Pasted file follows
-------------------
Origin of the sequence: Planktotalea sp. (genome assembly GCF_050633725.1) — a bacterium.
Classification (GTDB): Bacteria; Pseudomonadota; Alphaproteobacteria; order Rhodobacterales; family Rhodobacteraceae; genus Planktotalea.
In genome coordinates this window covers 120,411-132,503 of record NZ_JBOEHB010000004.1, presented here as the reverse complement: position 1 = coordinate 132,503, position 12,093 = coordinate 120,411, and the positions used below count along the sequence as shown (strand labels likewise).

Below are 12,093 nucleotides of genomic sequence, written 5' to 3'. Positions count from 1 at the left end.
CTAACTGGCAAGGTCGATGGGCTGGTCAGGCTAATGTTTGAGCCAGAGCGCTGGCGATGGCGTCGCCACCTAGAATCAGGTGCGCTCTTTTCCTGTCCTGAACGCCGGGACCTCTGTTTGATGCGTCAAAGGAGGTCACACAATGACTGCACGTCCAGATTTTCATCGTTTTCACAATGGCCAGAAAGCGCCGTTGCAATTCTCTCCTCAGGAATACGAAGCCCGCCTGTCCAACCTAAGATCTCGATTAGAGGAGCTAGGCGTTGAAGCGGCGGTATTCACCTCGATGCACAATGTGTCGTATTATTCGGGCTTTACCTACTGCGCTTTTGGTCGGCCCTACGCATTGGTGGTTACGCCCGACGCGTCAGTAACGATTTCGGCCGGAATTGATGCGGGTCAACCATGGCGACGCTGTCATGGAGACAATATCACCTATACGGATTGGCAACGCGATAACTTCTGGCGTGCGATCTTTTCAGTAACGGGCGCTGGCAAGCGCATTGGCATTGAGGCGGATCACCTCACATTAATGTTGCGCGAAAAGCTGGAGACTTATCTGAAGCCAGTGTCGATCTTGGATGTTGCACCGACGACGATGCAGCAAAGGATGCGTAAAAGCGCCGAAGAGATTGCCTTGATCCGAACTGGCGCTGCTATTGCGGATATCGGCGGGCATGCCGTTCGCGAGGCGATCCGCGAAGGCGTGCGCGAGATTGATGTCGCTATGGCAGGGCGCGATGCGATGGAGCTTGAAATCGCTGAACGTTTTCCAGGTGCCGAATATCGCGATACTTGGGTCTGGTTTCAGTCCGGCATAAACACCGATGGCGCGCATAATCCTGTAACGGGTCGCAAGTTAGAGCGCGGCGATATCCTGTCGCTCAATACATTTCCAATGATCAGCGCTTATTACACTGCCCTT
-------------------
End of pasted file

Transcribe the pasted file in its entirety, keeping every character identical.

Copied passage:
Origin of the sequence: Planktotalea sp. (genome assembly GCF_050633725.1) — a bacterium.
Classification (GTDB): Bacteria; Pseudomonadota; Alphaproteobacteria; order Rhodobacterales; family Rhodobacteraceae; genus Planktotalea.
In genome coordinates this window covers 120,411-132,503 of record NZ_JBOEHB010000004.1, presented here as the reverse complement: position 1 = coordinate 132,503, position 12,093 = coordinate 120,411, and the positions used below count along the sequence as shown (strand labels likewise).

Below are 12,093 nucleotides of genomic sequence, written 5' to 3'. Positions count from 1 at the left end.
CTAACTGGCAAGGTCGATGGGCTGGTCAGGCTAATGTTTGAGCCAGAGCGCTGGCGATGGCGTCGCCACCTAGAATCAGGTGCGCTCTTTTCCTGTCCTGAACGCCGGGACCTCTGTTTGATGCGTCAAAGGAGGTCACACAATGACTGCACGTCCAGATTTTCATCGTTTTCACAATGGCCAGAAAGCGCCGTTGCAATTCTCTCCTCAGGAATACGAAGCCCGCCTGTCCAACCTAAGATCTCGATTAGAGGAGCTAGGCGTTGAAGCGGCGGTATTCACCTCGATGCACAATGTGTCGTATTATTCGGGCTTTACCTACTGCGCTTTTGGTCGGCCCTACGCATTGGTGGTTACGCCCGACGCGTCAGTAACGATTTCGGCCGGAATTGATGCGGGTCAACCATGGCGACGCTGTCATGGAGACAATATCACCTATACGGATTGGCAACGCGATAACTTCTGGCGTGCGATCTTTTCAGTAACGGGCGCTGGCAAGCGCATTGGCATTGAGGCGGATCACCTCACATTAATGTTGCGCGAAAAGCTGGAGACTTATCTGAAGCCAGTGTCGATCTTGGATGTTGCACCGACGACGATGCAGCAAAGGATGCGTAAAAGCGCCGAAGAGATTGCCTTGATCCGAACTGGCGCTGCTATTGCGGATATCGGCGGGCATGCCGTTCGCGAGGCGATCCGCGAAGGCGTGCGCGAGATTGATGTCGCTATGGCAGGGCGCGATGCGATGGAGCTTGAAATCGCTGAACGTTTTCCAGGTGCCGAATATCGCGATACTTGGGTCTGGTTTCAGTCCGGCATAAACACCGATGGCGCGCATAATCCTGTAACGGGTCGCAAGTTAGAGCGCGGCGATATCCTGTCGCTCAATACATTTCCAATGATCAGCGCTTATTACACTGCCCTT